Comprehensiveness in literature searching, in the sense of how much searching should be undertaken, remains unclear. Egger et al. recommend that ‘investigators should consider the type of literature search and degree of comprehension that is appropriate for the review in question, taking into account budget and time constraints’ [ 34 ]. This view tallies with the Cochrane Handbook, which stipulates clearly, that study identification should be undertaken ‘within resource limits’ [ 9 ]. This would suggest that the limitations to comprehension are recognised but it raises questions on how this is decided and reported [ 36 ].
What is the point of comprehensive literature searching?
The purpose of thorough and comprehensive literature searches is to avoid missing key studies and to minimize bias [ 6 , 8 , 10 , 34 , 37 , 38 , 39 ] since a systematic review based only on published (or easily accessible) studies may have an exaggerated effect size [ 35 ]. Felson (1992) sets out potential biases that could affect the estimate of effect in a meta-analysis [ 40 ] and Tricco et al. summarize the evidence concerning bias and confounding in systematic reviews [ 35 ]. Egger et al. point to non-publication of studies, publication bias, language bias and MEDLINE bias, as key biases [ 34 , 35 , 40 , 41 , 42 , 43 , 44 , 45 , 46 ]. Comprehensive searches are not the sole factor to mitigate these biases but their contribution is thought to be significant [ 2 , 32 , 34 ]. Fehrmann (2011) suggests that ‘the search process being described in detail’ and that, where standard comprehensive search techniques have been applied, increases confidence in the search results [ 32 ].
Does comprehensive literature searching work?
Egger et al., and other study authors, have demonstrated a change in the estimate of intervention effectiveness where relevant studies were excluded from meta-analysis [ 34 , 47 ]. This would suggest that missing studies in literature searching alters the reliability of effectiveness estimates. This is an argument for comprehensive literature searching. Conversely, Egger et al. found that ‘comprehensive’ searches still missed studies and that comprehensive searches could, in fact, introduce bias into a review rather than preventing it, through the identification of low quality studies then being included in the meta-analysis [ 34 ]. Studies query if identifying and including low quality or grey literature studies changes the estimate of effect [ 43 , 48 ] and question if time is better invested updating systematic reviews rather than searching for unpublished studies [ 49 ], or mapping studies for review as opposed to aiming for high sensitivity in literature searching [ 50 ].
Aim and purpose beyond reviews of effectiveness
The need for comprehensive literature searches is less certain in reviews of qualitative studies, and for reviews where a comprehensive identification of studies is difficult to achieve (for example, in Public health) [ 33 , 51 , 52 , 53 , 54 , 55 ]. Literature searching for qualitative studies, and in public health topics, typically generates a greater number of studies to sift than in reviews of effectiveness [ 39 ] and demonstrating the ‘value’ of studies identified or missed is harder [ 56 ], since the study data do not typically support meta-analysis. Nussbaumer-Streit et al. (2016) have registered a review protocol to assess whether abbreviated literature searches (as opposed to comprehensive literature searches) has an impact on conclusions across multiple bodies of evidence, not only on effect estimates [ 57 ] which may develop this understanding. It may be that decision makers and users of systematic reviews are willing to trade the certainty from a comprehensive literature search and systematic review in exchange for different approaches to evidence synthesis [ 58 ], and that comprehensive literature searches are not necessarily a marker of literature search quality, as previously thought [ 36 ]. Different approaches to literature searching [ 37 , 38 , 59 , 60 , 61 , 62 ] and developing the concept of when to stop searching are important areas for further study [ 36 , 59 ].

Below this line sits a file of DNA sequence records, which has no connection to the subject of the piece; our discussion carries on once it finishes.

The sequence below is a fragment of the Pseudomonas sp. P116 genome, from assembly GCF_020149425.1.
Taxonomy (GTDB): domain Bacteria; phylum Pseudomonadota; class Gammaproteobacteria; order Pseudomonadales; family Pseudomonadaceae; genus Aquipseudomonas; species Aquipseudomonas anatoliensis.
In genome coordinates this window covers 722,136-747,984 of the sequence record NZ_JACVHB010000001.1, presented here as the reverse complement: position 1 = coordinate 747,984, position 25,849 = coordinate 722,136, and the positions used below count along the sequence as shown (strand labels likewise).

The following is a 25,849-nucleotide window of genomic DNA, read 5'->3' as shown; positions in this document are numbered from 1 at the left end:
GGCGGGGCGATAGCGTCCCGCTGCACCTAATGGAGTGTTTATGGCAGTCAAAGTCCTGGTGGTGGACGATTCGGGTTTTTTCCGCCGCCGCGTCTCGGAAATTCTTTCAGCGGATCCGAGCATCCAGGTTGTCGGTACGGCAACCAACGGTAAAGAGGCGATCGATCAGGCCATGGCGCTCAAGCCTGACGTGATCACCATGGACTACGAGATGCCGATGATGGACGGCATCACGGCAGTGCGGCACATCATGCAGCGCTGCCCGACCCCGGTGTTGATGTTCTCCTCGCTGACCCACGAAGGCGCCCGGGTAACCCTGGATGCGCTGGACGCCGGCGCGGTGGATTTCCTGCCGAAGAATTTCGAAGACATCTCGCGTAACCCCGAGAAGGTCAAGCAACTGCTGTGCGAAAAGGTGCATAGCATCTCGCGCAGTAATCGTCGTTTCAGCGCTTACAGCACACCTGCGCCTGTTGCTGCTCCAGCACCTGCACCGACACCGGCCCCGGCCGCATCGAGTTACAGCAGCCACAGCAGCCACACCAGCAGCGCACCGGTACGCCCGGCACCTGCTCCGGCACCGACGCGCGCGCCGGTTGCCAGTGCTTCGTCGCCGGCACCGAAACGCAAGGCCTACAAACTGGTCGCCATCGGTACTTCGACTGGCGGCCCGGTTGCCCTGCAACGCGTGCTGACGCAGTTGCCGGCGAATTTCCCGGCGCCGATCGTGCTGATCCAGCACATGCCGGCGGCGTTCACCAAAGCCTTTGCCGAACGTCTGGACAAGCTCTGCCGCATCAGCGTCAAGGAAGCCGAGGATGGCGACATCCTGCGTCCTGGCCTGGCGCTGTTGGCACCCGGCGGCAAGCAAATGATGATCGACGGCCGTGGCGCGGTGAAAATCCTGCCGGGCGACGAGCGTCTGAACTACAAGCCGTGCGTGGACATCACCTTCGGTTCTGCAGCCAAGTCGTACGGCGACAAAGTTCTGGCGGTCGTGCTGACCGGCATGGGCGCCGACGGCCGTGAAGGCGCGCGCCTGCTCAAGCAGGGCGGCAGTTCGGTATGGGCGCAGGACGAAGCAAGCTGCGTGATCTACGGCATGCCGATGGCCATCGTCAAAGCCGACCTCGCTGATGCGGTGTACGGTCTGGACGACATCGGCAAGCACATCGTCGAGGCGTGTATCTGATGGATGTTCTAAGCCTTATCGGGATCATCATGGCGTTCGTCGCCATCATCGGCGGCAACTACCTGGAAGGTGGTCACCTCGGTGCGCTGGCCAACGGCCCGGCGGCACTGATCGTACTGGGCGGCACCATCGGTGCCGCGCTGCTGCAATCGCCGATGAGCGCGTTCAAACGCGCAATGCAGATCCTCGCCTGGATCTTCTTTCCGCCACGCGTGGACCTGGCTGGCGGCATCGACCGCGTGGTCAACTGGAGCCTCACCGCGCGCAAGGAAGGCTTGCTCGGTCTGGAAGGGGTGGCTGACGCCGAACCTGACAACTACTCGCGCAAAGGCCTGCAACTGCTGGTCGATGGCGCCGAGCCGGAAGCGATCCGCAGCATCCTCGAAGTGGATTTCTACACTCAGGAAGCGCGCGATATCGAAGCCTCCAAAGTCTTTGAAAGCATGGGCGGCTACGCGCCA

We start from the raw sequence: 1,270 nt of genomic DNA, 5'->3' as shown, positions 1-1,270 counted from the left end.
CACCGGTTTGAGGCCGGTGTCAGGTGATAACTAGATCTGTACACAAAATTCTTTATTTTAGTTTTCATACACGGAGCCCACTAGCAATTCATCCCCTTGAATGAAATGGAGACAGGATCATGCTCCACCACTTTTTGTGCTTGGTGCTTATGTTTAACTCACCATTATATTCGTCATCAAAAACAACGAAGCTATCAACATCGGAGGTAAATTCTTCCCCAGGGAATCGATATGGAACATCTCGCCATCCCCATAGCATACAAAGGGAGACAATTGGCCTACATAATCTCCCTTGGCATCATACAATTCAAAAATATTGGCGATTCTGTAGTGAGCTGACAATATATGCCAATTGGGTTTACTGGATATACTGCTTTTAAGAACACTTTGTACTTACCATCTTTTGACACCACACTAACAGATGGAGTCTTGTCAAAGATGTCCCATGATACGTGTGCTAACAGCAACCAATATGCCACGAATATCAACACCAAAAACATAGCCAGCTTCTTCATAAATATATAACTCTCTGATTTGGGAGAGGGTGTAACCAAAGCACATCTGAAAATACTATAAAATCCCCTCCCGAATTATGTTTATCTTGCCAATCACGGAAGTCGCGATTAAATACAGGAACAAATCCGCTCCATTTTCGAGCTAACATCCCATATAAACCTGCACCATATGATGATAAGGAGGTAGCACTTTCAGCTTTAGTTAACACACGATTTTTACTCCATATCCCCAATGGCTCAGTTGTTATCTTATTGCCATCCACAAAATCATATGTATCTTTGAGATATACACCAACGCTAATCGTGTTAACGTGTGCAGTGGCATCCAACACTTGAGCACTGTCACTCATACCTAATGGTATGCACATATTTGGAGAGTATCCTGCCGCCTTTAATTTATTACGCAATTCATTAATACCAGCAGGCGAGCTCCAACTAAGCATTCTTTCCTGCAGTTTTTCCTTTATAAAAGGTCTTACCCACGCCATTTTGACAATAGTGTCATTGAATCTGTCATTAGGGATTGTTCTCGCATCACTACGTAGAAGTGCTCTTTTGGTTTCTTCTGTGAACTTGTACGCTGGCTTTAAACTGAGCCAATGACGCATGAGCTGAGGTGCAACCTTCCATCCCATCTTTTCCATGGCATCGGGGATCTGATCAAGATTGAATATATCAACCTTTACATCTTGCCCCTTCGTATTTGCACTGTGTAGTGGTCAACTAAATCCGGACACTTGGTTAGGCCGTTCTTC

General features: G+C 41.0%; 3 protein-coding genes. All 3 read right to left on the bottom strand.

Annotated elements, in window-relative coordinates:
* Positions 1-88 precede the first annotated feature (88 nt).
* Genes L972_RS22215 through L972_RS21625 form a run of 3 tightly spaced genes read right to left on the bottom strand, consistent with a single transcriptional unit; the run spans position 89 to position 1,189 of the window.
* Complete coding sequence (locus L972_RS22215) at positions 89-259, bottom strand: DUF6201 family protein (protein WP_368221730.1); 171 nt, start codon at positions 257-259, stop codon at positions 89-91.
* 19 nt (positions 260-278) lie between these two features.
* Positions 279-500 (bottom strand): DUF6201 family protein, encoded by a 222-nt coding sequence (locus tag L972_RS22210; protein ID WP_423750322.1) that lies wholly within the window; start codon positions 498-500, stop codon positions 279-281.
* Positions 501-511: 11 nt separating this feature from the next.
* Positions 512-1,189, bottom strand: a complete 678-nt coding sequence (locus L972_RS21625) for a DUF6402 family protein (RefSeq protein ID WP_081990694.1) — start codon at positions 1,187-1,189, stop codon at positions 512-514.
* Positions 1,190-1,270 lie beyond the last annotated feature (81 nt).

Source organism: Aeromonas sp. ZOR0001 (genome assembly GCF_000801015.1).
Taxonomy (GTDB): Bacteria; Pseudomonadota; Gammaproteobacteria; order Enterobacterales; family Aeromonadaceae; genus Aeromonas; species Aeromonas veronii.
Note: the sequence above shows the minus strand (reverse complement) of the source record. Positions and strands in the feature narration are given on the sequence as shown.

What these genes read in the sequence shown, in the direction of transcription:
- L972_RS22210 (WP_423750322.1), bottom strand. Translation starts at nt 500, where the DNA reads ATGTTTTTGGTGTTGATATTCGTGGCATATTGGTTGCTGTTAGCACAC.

The study by Nussbaumer-Streit et al. has been published since the submission of this literature review [ 63 ]. Nussbaumer-Streit et al. (2018) conclude that abbreviated literature searches are viable options for rapid evidence syntheses, if decision-makers are willing to trade the certainty from a comprehensive literature search and systematic review, but that decision-making which demands detailed scrutiny should still be based on comprehensive literature searches [ 63 ].
Key stage three: Preparing for the literature search
Six documents provided guidance on preparing for a literature search [ 2 , 3 , 6 , 7 , 9 , 10 ]. The Cochrane Handbook clearly stated that Cochrane authors (i.e. researchers) should seek advice from a trial search co-ordinator (i.e. a person with specific skills in literature searching) ‘before’ starting a literature search [ 9 ].
Two key tasks were perceptible in preparing for a literature searching [ 2 , 6 , 7 , 10 , 11 ]. First, to determine if there are any existing or on-going reviews, or if a new review is justified [ 6 , 11 ]; and, secondly, to develop an initial literature search strategy to estimate the volume of relevant literature (and quality of a small sample of relevant studies [ 10 ]) and indicate the resources required for literature searching and the review of the studies that follows [ 7 , 10 ].
Three documents summarised guidance on where to search to determine if a new review was justified [ 2 , 6 , 11 ]. These focused on searching databases of systematic reviews (The Cochrane Database of Systematic Reviews (CDSR) and the Database of Abstracts of Reviews of Effects (DARE)), institutional registries (including PROSPERO), and MEDLINE [ 6 , 11 ]. It is worth noting, however, that as of 2015, DARE (and NHS EEDs) are no longer being updated and so the relevance of this (these) resource(s) will diminish over-time [ 64 ]. One guidance document, ‘Systematic reviews in the Social Sciences’, noted, however, that databases are not the only source of information and unpublished reports, conference proceeding and grey literature may also be required, depending on the nature of the review question [ 2 ].